Rabada on the biosecure bubbles: ‘It is almost like luxury prisons we are in’
South African cricketers are preparing for a summer in “luxury prisons” as they move from one biosecure bubble to the next for the series against England, Sri Lanka, Pakistan (away, potentially and at home) and Australia. Although Kagiso Rabada hopes it will be difficult, he hopes the team can keep perspective on their privilege.
“It can be quite difficult. You cannot interact. You have basically lost your freedom. It is almost like luxury prisons we are in. But we have to remind ourselves that we are lucky,” Rabada said. “People have lost their jobs, people are struggling right now, so we should be grateful for the opportunity we have been given to earn some money and do what we love.
“And they don’t treat us badly. We stay in big hotels. We have the best food. It’s like a spoiled kid who doesn’t get what he wants at the candy store. It can be quite difficult because you’re surrounded by four walls all the time and stuff. It can be a mental factor. But remember all the good things that are happening and once we start playing, it will take away the bleak times. “
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Rabada has just returned from the IPL, where he was in a bubble for 11 weeks, having spent the previous six months in some form of lockdown imposed by the South African government to deal with the Covid-19 pandemic. The prolonged period of isolation did not appear to have adverse effects on his game. In fact, the opposite could be argued. Rabada finished the IPL as his best receiver, raising questions about how much he needed a break and how he will fit into more free time in the future.
“Rest helped to refresh the body and to distract the mind from many things,” he said. “But I don’t know if there will be long breaks in the future because cricket is getting more and more. I’m not sure how much is due to a long break, but I don’t think much will happen.” in the future. I don’t think we will have breaks that long unless we get Covid-20. “
The bad joke aside, with a tight schedule on the horizon, Rabada hopes to work with the national management team to make sure he has free time to stay at his best.
“When I first came in, I really wanted to play every game and it’s not that that ambition is gone, but now it’s about being smart,” he said. “You have to realize that there is a long race ahead, there is a lot of cricket and it is about how I can stay fresh. It will take good communication between myself, the coach, the physical trainer and the medical staff. [in when I get time off]. It’s about following the advice of medical personnel and medical personnel who listen to me. “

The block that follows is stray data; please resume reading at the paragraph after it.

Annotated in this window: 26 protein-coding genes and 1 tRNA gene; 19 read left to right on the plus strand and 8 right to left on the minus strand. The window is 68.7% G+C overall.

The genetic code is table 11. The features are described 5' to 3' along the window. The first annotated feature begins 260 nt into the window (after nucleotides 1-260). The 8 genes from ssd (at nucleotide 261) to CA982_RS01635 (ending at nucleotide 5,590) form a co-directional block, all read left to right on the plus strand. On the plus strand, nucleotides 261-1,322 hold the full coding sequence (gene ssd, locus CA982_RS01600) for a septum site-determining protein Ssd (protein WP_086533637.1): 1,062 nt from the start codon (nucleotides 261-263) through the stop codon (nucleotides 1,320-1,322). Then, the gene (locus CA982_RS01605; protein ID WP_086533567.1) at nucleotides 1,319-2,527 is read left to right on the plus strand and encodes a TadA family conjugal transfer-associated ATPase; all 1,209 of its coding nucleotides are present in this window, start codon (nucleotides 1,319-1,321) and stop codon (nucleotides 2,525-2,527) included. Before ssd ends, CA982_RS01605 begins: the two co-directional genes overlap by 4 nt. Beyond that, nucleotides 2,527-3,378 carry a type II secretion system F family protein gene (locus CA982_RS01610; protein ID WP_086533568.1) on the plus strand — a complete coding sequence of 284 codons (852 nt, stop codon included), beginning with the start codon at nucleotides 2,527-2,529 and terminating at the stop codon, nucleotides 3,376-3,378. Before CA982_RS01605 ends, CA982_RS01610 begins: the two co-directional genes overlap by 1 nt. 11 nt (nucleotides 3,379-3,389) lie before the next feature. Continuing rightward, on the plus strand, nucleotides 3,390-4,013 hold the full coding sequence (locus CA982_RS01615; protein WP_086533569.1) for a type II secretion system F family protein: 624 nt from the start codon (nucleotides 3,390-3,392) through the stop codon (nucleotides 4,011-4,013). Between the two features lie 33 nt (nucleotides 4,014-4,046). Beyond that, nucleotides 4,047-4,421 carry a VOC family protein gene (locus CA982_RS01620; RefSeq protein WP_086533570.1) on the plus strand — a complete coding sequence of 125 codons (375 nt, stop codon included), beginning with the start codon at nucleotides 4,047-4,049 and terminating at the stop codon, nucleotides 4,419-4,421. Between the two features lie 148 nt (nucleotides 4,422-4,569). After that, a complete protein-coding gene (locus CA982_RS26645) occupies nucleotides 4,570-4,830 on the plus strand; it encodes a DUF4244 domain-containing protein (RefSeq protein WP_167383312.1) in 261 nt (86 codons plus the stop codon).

But it’s also about making sure playing cricket is fun. Rabada attributed some of his excellence in IPL to the nature of the tournament, which is sexier and not as “serious” as international cricket.
“There is a lot more hype for stardom,” he said. “There are great media and content creation teams. There are a lot of fans. International cricket is more serious. Although we have fun in international cricket because you are with guys you know and we have jokes on the team, it is much more serious. The IPL has a little more fun, not to say that there is no fun in international cricket. Of course there is, but I think international cricket has a higher prestige. “
What both forms of the game, the T20 flamboyance and international cricket, have in common for now is that they are played behind closed doors, which, according to Jofra Archer, takes some of the fun out of them. Rabada agreed, but seemed to suggest that viewers had no real impact on the results.
“The crowd plays their part. A great role. We have our fans and they add to the drama. But at the end of the day, if I run into Joe Root, or whoever he is, it’s a competition between him and me,” Rabada said . “The crowd can get you going, but at the end of the day, no one is throwing the ball for you.”
Still, closed doors and long hotel room stays create a “pretty weird” situation where teammates don’t see each other, socialization is limited, and everything is sanitized. “We have to train in groups now. There is a non-contact group and a close contact group,” Rabada said. “The team is adhering to the strict rules that have been put in place well. It’s challenging and really weird.”
And for South Africa, things have already gotten complicated. Two players tested positive for Covid-19 test results since arriving in Cape Town, prompting the cancellation of their practice match within the team. Another round of testing will take place in the run-up to the start of the series on Friday, marking a return to international action in the country for the first time since March. Let the summer of luxury in prison begin.